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Editor:

I am writing in response to the recent guest column by Brian Nesvik, chief game warden with the Wyoming Game and Fish Department. I appreciate all the work that Nesvik and the Department are doing on bear safety and education, and all the resources the state has put into bear conservation over the years. By and large, they are doing a great job working to keep the public (and bears) safe. I hope it continues vigorously, now that grizzlies bears in Wyoming are no longer protected under the Endangered Species Act. However, when Nesvik states, "We recommend that anyone recreating or working in bear country be prepared and carry either bear spray, a firearm, or both," he erroneously implies that it doesn't matter which weapon you choose -- that both are equally effective. That is not the case. Extensive U.S. Fish & Wildlife studies on bear attacks clearly indicate two things: both the duration of the attacks and severity of injuries sustained by attack victims were significantly less when bear spray was deployed in response, versus a firearm. In other words, you are much more likely to deter a charging bear, halt an attack, or escape relatively unscathed if you use bear spray in response to a charging bear. Not only that, but bear spray is far lighter and easier to carry and deploy in the back country. Whether I'm hunting in the fall, skiing early season powder, or backpacking in the summer, I keep my bear spray right on the waist belt of my pack, and I regularly practice grabbing for it and removing the safety. The preponderance of evidence suggests its the best tool for the job. Wyoming Game & Fish should be very clear about that when communicating to the public. Public safety (and bears) depend upon it. Thank you.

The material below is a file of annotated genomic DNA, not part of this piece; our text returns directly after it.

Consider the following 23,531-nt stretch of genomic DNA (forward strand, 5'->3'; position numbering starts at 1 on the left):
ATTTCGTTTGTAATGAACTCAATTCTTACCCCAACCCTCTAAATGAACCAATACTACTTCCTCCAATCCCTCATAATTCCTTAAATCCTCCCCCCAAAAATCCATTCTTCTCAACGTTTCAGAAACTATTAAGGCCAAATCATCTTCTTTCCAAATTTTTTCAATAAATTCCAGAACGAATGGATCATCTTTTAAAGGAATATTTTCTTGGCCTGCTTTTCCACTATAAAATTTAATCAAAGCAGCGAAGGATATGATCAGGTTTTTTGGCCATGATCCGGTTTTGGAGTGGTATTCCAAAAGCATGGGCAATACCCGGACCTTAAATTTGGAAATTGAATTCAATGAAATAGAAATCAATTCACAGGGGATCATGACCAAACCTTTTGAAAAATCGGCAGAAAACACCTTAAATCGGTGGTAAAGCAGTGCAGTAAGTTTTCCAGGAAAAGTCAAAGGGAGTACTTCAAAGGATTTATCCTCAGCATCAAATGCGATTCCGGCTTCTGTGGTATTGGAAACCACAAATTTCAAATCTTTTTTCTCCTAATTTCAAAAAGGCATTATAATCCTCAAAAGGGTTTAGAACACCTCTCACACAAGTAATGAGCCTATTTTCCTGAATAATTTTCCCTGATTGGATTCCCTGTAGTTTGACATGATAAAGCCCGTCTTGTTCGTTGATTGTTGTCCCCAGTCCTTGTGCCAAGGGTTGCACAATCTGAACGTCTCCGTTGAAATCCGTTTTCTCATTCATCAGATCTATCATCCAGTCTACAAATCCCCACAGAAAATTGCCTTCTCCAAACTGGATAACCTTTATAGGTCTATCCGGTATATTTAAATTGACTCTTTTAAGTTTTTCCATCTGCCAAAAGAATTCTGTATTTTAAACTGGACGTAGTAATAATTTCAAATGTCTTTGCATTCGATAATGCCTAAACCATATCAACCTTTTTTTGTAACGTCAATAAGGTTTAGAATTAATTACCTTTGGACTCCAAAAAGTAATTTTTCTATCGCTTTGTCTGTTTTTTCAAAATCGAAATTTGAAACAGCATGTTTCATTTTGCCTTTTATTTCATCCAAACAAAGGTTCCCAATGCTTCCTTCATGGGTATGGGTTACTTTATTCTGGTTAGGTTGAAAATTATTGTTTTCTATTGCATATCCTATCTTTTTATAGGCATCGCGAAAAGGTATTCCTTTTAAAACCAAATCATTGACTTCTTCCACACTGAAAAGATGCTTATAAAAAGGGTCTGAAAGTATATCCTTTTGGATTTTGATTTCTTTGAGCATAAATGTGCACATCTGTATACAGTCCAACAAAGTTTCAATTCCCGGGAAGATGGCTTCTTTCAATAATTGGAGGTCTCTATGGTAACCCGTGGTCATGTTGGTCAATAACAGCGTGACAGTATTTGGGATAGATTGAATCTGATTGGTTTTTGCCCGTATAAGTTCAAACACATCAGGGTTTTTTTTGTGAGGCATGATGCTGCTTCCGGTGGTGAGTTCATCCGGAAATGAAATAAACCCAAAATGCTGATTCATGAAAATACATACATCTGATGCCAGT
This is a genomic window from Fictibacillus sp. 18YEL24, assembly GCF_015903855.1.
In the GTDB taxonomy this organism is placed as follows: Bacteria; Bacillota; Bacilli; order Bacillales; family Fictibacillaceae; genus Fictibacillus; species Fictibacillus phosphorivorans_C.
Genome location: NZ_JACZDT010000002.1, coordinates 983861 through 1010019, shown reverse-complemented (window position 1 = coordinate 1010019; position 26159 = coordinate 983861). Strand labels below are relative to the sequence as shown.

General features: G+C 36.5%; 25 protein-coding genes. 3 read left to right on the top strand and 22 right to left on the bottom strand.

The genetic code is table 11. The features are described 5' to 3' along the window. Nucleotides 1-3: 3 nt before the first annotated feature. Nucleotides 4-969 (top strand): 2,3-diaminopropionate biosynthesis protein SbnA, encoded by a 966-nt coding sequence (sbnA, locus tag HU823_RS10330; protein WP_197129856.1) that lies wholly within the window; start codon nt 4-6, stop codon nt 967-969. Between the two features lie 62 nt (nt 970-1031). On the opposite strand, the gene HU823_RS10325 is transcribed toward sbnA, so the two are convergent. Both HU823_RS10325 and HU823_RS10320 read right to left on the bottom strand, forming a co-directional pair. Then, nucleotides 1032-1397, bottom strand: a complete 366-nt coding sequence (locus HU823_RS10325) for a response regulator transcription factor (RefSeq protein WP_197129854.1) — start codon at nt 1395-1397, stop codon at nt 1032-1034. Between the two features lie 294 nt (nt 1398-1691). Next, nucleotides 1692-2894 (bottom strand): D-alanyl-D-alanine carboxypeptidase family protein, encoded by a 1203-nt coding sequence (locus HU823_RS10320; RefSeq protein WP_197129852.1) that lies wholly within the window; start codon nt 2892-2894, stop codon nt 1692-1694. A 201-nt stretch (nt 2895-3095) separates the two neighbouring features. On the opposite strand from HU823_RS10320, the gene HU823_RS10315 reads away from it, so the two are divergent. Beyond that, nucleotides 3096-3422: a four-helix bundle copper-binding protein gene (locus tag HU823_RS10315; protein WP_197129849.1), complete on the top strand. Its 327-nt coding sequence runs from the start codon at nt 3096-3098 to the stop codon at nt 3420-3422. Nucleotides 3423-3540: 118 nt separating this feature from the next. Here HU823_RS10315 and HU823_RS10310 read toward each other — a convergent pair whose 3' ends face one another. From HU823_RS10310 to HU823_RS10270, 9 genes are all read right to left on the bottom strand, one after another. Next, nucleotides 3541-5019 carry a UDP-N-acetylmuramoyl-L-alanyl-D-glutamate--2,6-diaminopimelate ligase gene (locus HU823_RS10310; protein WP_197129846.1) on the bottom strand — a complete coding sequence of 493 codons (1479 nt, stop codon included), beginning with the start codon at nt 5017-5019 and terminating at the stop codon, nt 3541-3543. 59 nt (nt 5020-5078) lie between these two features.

DEREK GOLDMAN, Northern Rockies Representative, Endangered Species Coalition, Missoula, Montana

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